Chemical Castration for Repeat Sex Offenders Essay
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Chemical Castration for Repeat Sex Offenders
Child molestation and sexual assault is an ever growing problem in the United States today, but an even bigger problem is that these pedophiles are being released after only serving as little as one quarter of their sentence. In California alone (at the time the bill was first passed), there was an estimated 680 individuals on parole for molestation and other sexual assaults including sodomy by force with a victim under the age of thirteen as well as child molestation with foreign objects.
The practice of castrating violent criminals can be traced back to Germany in the 1930s, and throughout Europe. It has shown to be one of the most effective deterrents for sexual…show more content…
Chemical castration is a reversible treatment for those with urges to commit sex crimes, as well as those who have had a history of convicted sex crimes. This drug treatment helps to lower sex drives and decrease aggressive and violent tendencies. There are side effects to this drug just as there are for every other medicine on the market. Although it was not created for men, they suffer no extra side effects than the women. Chemical castration is an exceptional alternative to prison time or it works as a stepping block for integration back into society. It is a more cost effective alternative as well as being more efficient in correcting the problem as opposed to locking it up. With strict guidelines and continual use it can be the most effective course of action for sexual offenders today.
Monitored chemical castration should be the only alternative to full sentence prison time for repeat sex offenders, and child molesters, unless he voluntarily requests surgical castration. “Sometimes the gangrenous toe has to be sacrificed for the well being of the rest of the body” UNKOWN.
Chemical castration in short, is the suppression of sex drive through injections of anti-androgen drugs, one commonly known as Depo-Provera. Once every three months, the offender is injected intramuscularly with a concentrated version of Depo-Provera, which inhibits
This year marks the tenth anniversary of California's enactment of the nation's first chemical castration law. This law requires certain sex offenders to receive, as part of their punishment, long-term pharmacological treatment involving massive doses of a synthetic female hormone called medroxyprogesterone acetate (MPA). MPA treatment is described as chemical castration because it mimics the effect of surgical castration by eliminating almost all testosterone from the offender's system. The intended effect of MPA treatment is to alter brain and body function by reducing the brain's exposure to testosterone, thus depriving offenders of most (or all) capacity to experience sexual desire and to engage in sexual activity. The procedure also carries severe side effects. Despite numerous predictions that this law would be quickly struck down as cruel and unusual, it remains on the books, and six additional states have followed California's lead with chemical castration laws of their own. Moreover, we are currently facing a new wave of legislative efforts to impose chemical or surgical castration as a condition for sex offenders' release from prison.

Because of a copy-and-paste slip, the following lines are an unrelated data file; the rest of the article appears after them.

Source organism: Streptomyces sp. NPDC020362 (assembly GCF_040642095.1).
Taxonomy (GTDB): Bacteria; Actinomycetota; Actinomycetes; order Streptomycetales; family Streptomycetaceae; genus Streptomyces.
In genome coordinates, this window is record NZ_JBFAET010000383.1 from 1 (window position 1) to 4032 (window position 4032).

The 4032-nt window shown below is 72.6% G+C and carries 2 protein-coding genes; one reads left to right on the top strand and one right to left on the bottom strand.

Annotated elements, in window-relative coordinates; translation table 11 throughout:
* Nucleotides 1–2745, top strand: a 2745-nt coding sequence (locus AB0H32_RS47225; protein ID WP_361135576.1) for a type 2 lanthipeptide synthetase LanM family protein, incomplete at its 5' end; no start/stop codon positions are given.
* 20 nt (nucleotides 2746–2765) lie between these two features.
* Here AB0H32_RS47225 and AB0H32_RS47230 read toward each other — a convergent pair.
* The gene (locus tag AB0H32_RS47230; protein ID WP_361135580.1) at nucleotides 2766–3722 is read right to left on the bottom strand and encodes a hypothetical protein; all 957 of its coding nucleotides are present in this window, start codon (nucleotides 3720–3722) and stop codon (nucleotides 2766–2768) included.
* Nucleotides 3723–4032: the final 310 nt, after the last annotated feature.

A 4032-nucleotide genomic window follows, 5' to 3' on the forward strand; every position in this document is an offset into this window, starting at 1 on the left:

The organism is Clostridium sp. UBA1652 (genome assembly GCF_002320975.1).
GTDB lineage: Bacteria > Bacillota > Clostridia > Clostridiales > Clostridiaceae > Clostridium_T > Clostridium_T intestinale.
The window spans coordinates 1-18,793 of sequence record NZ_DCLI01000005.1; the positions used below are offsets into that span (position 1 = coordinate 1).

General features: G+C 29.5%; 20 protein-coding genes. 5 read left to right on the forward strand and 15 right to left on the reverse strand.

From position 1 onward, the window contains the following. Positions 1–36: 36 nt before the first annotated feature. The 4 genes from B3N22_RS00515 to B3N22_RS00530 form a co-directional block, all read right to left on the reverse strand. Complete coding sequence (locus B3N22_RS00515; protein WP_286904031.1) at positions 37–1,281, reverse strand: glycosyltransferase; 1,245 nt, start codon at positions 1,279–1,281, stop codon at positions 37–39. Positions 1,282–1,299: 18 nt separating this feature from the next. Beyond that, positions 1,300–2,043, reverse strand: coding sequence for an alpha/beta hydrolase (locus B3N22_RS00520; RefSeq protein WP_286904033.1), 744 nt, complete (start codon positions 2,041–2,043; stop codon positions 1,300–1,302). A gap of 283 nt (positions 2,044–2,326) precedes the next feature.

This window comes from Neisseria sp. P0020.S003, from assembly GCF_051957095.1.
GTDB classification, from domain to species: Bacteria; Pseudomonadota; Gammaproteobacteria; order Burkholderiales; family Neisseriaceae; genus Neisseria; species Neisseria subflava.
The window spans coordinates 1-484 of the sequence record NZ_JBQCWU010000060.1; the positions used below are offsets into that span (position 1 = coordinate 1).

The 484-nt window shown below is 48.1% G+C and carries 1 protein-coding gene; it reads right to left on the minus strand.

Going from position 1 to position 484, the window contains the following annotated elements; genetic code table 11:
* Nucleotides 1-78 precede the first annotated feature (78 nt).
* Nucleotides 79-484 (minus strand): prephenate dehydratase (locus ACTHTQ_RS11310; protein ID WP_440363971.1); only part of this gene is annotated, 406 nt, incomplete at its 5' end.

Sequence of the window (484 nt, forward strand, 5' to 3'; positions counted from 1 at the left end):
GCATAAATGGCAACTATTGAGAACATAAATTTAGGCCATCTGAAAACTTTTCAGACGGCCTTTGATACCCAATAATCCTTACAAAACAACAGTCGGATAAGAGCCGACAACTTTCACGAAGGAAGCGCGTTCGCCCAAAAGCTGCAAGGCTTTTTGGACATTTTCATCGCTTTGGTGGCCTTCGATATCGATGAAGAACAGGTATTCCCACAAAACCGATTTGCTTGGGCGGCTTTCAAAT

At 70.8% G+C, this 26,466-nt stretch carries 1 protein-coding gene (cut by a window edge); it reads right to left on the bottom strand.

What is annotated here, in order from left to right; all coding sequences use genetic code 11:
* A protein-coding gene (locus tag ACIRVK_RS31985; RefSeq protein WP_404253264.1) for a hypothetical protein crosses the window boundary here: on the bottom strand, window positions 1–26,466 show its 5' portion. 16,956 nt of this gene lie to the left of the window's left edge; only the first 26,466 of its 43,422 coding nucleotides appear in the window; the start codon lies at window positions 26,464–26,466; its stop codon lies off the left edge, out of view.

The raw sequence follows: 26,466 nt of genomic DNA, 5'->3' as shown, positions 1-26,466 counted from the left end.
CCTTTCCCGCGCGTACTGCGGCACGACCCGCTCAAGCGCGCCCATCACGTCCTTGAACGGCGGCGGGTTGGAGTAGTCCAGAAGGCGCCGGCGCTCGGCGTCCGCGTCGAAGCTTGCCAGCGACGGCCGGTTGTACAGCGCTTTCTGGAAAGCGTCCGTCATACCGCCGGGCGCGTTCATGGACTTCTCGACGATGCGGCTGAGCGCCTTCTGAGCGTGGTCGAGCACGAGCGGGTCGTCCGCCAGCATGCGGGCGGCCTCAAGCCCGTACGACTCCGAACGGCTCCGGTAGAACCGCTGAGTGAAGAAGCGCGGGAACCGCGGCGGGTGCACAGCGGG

The Supreme Court has identified the following questions as being key to a determination of whether a punishment is inherently cruel within the meaning of the Eighth Amendment: (1) Whether it violates the dignity of man, which is the basic concept underlying the Eighth Amendment; (2) Whether it violates evolving standards of decency; (3) Whether it involves the unnecessary and wanton infliction of pain - that is, pain that completely fails to further either retributive, deterrent, incapacitative or rehabilitative goals; and (4) Whether it involves torture or barbarous methods of punishment, such as drawing and quartering, burning at the stake, or physical castration. This essay will argue that the most effective and appropriate way to determine the relationship between these interpretive principles is to refer them back to the text of the Eighth Amendment, and particularly to the word cruel. Cruel is generally taken to mean "indifference to or pleasure in another's distress." As this definition indicates, a cruel punishment is not necessarily the same thing as a punishment that fails to further a penological purpose; nor is it necessarily the same thing as a punishment that is not acceptable under current standards of decency. Rather, the word "cruel" implies a certain relationship between the punisher and the person punished: an attitude that the suffering of the offender is either unimportant, or is something to be positively enjoyed. In other words, a cruel punishment is one that treats the offender as though he or she were not a human person with a claim to our concern as fellow persons, but as a mere animal or thing lacking in basic human dignity. Because chemical castration is designed both to shackle the mind and painfully cripple the body of sex offenders, this essay will argue, it is doubly cruel, and should be struck down as a violation of the Eighth Amendment.
John F. Stinneford, Incapacitation Through Maiming: Chemical Castration, the Eighth Amendment, and the Denial of Human Dignity, 3 U. St. Thomas L. J. 559 (2006), available at http://scholarship.law.ufl.edu/facultypub/215